(2019) The latest incarnation of a regular favourite and one that, in the opinion of d'Esclans founder, Sacha Lichine, is the best ever made. Sadly, it is also the last made by celebrated winemaker Patrick Léon who died in December (Patrick was winemaker at Mouton Rothschild before creating Whispering Angel in 2006). A blend of Grenache, Rolle and Cinsault, is the colour a touch deeper than usual? It certainly has bags of fruit in the aroma, not only tangy citrus peel but small red berries and a delicate more floral and rose-hip perfume. In the mouth it is bone-dry, with precision to the fruit and a sense of both substance and finesse. Watch the video for more information.
(2018) An interesting and perhaps surprising new wine in the extensive Caves d'Esclans line-up, the subtle elegance of thier usual packaging his gone a bit tropical in this blend of Grenache, Syrah and Mourvèdre, which has a marginally deeper colour than the regular Whispering Angel bottling, and a little more ripe upfront fruit, even a whiff of banana before small red berry fruit. Dry and elegant in the finish, it is certainly distinct from the pale minerality of the Whispering Angel, but very good.
(2018) From an estate in Côtes de Provence, a typically pale and restrained rosé, watermellon and redcurrant aromas, a touch of zesty lemon. In the mouth it is dry and tangy, a touch of tangerine or bitter orange against the light red fruits and fresh citrus and salt acidity. Grenache, Syrah, Cinsault is the blend.
(2018) Is this the UK's most loved rosé wine? It's not the cheapest, and not the biggest selling, but if my postbag is anything to go by it's the one an awful lot of wine lovers have at #1. Why? Well it's a Provence rosé made from local varieties Grenache, Syrah, Cinsault, Rolle and Tibouren in the most delicate and pure style. Extremely careful selection of grapes and super-gentle handling gives a wine that is full of fruit on the nose, crushed redcurrants and raspberries, but a glimpse of sherbet lemons and ozone freshness too. In the mouth the texture is silky and slippery, but the sheer concentration of tangy pink grapefruit, tart red berries and zesty acidity streaks across the palate, a long, elegantly tapering finish giving terrific definition and drawing the wine to a lovely diminuendo finish.  Note that this is being offered en primeur by From Vineyards Direct until end February 2018, at £10.50 per bottle. Duty and VAT will be payable once the wine has shipped in March, and it will go on sale at around £17.95 per bottle. Watch the video for more information and food-matching ideas.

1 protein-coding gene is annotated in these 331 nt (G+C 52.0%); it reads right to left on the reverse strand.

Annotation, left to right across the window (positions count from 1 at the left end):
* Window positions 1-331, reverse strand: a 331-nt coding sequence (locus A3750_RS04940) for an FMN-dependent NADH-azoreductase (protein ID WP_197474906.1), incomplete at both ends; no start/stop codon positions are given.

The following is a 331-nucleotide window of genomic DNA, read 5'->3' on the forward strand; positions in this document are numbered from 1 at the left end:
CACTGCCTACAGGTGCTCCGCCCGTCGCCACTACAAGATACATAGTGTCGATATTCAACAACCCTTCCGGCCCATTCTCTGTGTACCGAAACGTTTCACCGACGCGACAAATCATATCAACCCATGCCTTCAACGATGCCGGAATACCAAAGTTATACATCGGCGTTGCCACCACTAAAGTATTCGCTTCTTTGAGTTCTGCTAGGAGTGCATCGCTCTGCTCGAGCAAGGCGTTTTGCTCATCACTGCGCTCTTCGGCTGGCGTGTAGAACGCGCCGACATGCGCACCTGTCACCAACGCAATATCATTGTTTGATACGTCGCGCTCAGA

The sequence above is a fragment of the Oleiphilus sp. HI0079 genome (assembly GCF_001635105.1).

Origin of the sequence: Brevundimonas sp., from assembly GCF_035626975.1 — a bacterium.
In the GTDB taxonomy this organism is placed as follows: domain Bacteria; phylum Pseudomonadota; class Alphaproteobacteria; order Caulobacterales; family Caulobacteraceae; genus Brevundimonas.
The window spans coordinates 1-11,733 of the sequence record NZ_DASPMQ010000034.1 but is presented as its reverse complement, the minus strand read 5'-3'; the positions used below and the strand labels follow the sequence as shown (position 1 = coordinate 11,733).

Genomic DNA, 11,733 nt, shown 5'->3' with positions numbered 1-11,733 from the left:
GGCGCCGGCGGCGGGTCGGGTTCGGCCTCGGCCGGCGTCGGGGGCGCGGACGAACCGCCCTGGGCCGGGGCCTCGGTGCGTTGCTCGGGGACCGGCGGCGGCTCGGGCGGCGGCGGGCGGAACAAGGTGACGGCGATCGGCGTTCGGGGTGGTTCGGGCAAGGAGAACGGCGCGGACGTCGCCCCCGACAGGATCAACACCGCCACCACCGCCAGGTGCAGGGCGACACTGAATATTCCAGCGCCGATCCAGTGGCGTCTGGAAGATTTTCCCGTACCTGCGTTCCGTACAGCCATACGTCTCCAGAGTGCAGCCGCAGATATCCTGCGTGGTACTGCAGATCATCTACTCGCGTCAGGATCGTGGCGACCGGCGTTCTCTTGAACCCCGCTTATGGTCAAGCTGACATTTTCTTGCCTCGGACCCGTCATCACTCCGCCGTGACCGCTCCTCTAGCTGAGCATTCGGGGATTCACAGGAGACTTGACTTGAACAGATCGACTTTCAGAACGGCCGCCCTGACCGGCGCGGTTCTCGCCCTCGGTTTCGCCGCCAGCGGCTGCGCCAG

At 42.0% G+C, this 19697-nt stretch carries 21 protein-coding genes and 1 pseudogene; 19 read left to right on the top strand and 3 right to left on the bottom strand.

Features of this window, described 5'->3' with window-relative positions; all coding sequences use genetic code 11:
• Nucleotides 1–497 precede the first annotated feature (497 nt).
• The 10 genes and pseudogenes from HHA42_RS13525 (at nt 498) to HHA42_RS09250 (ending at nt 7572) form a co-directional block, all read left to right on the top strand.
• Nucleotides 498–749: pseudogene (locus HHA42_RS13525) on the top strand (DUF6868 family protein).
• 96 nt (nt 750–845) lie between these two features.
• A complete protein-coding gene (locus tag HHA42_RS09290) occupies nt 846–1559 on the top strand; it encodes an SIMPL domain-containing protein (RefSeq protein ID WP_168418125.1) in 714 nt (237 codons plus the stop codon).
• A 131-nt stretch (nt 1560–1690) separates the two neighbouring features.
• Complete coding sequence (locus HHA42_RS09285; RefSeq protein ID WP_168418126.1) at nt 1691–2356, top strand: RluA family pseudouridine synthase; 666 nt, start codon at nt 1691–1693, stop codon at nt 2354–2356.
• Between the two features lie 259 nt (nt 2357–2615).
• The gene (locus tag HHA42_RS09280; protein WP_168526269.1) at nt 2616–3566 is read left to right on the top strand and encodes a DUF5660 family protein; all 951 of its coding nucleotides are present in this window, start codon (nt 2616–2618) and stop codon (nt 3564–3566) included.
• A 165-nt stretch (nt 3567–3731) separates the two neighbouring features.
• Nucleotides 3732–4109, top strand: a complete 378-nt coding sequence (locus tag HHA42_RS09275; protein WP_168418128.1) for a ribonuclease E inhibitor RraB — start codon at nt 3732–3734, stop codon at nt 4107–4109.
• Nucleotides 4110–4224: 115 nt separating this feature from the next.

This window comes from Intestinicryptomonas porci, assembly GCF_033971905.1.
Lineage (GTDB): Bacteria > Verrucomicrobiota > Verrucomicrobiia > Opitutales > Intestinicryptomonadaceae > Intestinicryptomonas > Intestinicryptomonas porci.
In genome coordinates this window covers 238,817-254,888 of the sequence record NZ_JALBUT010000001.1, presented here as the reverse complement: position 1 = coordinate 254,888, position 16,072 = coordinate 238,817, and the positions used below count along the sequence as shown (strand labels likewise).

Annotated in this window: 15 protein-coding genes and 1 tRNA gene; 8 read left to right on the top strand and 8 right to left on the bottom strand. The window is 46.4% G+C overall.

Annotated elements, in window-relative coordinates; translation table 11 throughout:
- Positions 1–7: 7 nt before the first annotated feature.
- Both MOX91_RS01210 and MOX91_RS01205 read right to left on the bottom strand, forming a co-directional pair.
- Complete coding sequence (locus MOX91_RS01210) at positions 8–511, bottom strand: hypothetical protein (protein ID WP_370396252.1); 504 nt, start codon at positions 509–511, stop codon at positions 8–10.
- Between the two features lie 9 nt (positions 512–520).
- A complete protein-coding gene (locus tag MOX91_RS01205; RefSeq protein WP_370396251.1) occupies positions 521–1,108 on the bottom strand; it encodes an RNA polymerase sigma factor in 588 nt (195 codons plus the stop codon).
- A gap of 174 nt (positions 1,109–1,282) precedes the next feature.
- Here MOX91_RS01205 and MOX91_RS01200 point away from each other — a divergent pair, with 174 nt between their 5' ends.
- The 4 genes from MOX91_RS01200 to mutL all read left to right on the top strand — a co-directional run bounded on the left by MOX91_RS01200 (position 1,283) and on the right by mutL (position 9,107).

(2017) I've reviewed several of the premium 'Ghost Corner' wines of winemaker David Nieuwoudt in the past, but fewer from his Cederberg project in a remote, high-altitude region where few others make wine. It's a fresh and vibrant style of Sauvignon, very pale in colour but with nettle and asparagus as well as peachy fruit. In the mouth it punches through in nervy, dry style, lots of mineral salts and lemon, just tempered by that hint of peachiness, but all about the steely clarity of the finish.
(2017) I last tasted this wine 'en primeur' in 2011 when I rated it 89 points, so nice to come across it again with six years more in bottle. The estate is managed by Alain Vauthier of the famous Château Ausone, and the wine is a blend of 80% Merlot and 20% Cabernet Franc. There's a gentle floral aspect to the nose, but that's part of a fairly complex picture with savoury, dark fruit and hints of earthiness, green pepper and some cocoa. On the palate it is juicy and lean, the tannins and very plum-skin grip of acidity give it definition, but there's a hint of cocoa and coffee again, and sufficient berry fruit to make it very appealing along with some roast beef perhaps.
(2017) Maybe it's the cool of the high altitude vineyards, but there's a touch of the Sauvignon Blancs about this Chenin, certainly exotic fruit and gooseberry notes, as well as a more expected apple and light lanolin quality. A blast of tangy pink grapefruit reverberates across the palate, a great core of acidity punching through, some melon skin and lime peel bite and texture, and a long, dry finish of some style.
(2017) Production of this Merlot-dominated blend seems to be taken quite seriously, produced only in excellent years when Maltus can source fruit of the correct quality, and stated as having at least five years cellaring potential.
(2017) I've previously reviewed and recommended the St Julien 2010 bottled for FromVineyardsDirect from the vineyards of a famous second growth Chāteau, and I have to say this 2014 Pauillac is equally good. Once again the producer is not revealed, but it is a declassifed Cru Classé, possibly made from the estate's younger vines, or simply a surplus that was not needed in the blend - this wine is dominated by Merlot. It is svelte and plush on the nose, deep black fruit and a hint of graphite and cedar. In the mouth it has tension and structure, a grip of youthful tannin, but the savoury, lightly gamy and meaty presence speaks of the wine's class and heritage, the finish long, chewy, but agile. Though drinking well already, this will cellar for several years.
(2017) I have previously enjoyed the 2009 vintage of this Cru Bourgeois wine from the Médoc, a blend of Cabernet Sauvignon and Merlot, that has good, intense fruit event nine years on, currant and plum and a spicy richness. In the mouth the ripeness is apparent, a hint of lush, sweet red berries, but then classic left-bank firmness of tannins and the stripe of acidity give the finish a taut, if very slightly lean appeal.